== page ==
At the final table of the American championships, Apodaca remembers the music roaring through the speakers. “It starts to play [Toto’s] “Africa” and the audience is all excited and I can see them dancing, ”she said. She was trying to concentrate, to identify the right cup. After going around all the cups once, then twice, she still couldn’t hear her own thoughts, “I totally old lady shouted, ‘Can you turn this music on. down? ‘ And he did. ”
And she won this competition.
Of course, Apodaca was used to tasting in silence, a skill she had to master to clinch an even tougher title than US Cup Tasting champion: Q Grader.
To earn the Q Grader designation, coffee professionals must pass a total of 22 tests to prove they have the sensory prowess and coffee knowledge to definitely rank coffee on the most unbiased scale possible.
Candidates must be the best tasters to perceive everything, not just the coffee. For example, a small portion of the test consists of nine identical glasses of what looks like water. Candidates must identify the three that are sweet, the three sour and the three salty. And then, within those three sets, they have to determine which is the “most” sweet, sour or salty, and which is less.
Even though Apodaca was already a decorated taster, “I wanted to prove to myself that I could pass the test,” she says.
Cheney says that becoming a Q Grader is all about calibrating yourself against other coffee professionals and adding objectivity to tasting: “You learn to eliminate subjectivity, even if it’s sensory, so there’s always a bit of it. of subjectivity. “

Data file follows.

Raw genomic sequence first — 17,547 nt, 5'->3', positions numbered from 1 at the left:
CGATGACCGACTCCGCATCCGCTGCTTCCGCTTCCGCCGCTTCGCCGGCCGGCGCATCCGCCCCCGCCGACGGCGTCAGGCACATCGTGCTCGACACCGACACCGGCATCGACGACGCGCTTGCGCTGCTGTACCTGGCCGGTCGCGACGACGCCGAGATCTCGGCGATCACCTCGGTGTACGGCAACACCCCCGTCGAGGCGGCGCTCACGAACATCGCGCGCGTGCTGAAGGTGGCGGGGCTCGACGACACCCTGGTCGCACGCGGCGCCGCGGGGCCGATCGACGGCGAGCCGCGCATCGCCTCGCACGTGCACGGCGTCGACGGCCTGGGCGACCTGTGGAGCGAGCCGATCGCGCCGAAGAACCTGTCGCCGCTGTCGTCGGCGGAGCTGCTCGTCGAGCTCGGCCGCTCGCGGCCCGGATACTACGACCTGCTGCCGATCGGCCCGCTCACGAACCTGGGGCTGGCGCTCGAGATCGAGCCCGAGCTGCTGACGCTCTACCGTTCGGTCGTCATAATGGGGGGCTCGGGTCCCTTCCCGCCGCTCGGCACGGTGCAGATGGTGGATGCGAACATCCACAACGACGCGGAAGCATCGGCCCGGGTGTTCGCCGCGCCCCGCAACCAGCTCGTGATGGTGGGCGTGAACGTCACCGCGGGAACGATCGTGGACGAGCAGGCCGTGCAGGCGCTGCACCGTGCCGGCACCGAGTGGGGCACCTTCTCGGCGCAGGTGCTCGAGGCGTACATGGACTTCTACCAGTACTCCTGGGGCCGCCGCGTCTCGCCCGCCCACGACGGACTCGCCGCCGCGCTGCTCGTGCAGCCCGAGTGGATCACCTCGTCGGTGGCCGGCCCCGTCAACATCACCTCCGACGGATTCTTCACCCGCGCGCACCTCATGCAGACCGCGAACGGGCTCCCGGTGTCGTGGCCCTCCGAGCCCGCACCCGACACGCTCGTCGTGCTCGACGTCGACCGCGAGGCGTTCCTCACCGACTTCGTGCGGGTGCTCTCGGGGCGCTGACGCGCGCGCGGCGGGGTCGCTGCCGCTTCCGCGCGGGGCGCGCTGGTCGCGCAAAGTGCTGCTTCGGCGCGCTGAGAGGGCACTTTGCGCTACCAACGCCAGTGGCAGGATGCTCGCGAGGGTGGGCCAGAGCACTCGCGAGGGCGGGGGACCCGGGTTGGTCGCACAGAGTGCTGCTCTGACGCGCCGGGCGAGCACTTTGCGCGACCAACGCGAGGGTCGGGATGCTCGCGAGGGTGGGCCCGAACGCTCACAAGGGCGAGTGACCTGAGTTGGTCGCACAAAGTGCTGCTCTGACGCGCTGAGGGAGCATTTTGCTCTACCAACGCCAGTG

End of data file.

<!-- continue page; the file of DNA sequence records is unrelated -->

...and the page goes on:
Once certified, the Q Graders assess the quality of a coffee in order to assign it a rating. These reviews allow farmers to earn more money for their crops, or learn where there are flaws and how they can improve to eventually get a higher score and a higher price.
There is a whole different kind of cupping competition in which Q assessors can develop their tasting skills, but this time as judges. Cheney has competed in the Cup of Excellence before, where she was one of the judges to help crown the best coffees in the world.
“So that the farmer can potentially get a better premium for his harvest. I think this kind of cupping competition is very rewarding for everyone involved, ”she said.
Cheney has spent his career refining his palate so that he can effectively judge coffees and thus improve the quality of coffee in the global market. After years of cupping and teaching other professionals to prepare them for the Q Grader exam, she sees “Speed Cupping” as something new.
“It’s more like ‘I’m going to test my ability to know how quickly I can find an outlier’, but they are not meant for quality purposes or to support any particular producer or the quality of coffee in general.” , explains Shannon. . “This kind of competition is just fun for people. The point of suction cups is that it’s quiet work, there is no sound.”
Apodaca also says his days of competitive cup tasting are over, especially after founding his own coffee business, Mother Tongue Coffee. “I learned so much at the Worlds that I have some advice for people who want to go,” she said.
People like Selby, who qualified for the Cup Tasters stage at the US Championships in New Orleans this fall.
He says returning to the Worlds would already be a great opportunity to meet people from across the industry, but taking that first place on the world stage would require intense preparation.
“I spoke to someone who was very successful there [at Worlds] who cut out all the sugar and excess salt for four months so that there weren’t any taste distractions, ”he says,“ I don’t know if I would do that, it would be a big decision. “
But sacrificing flavor to train your palate is exactly the sort of decision a world champion coffee taster might have to make.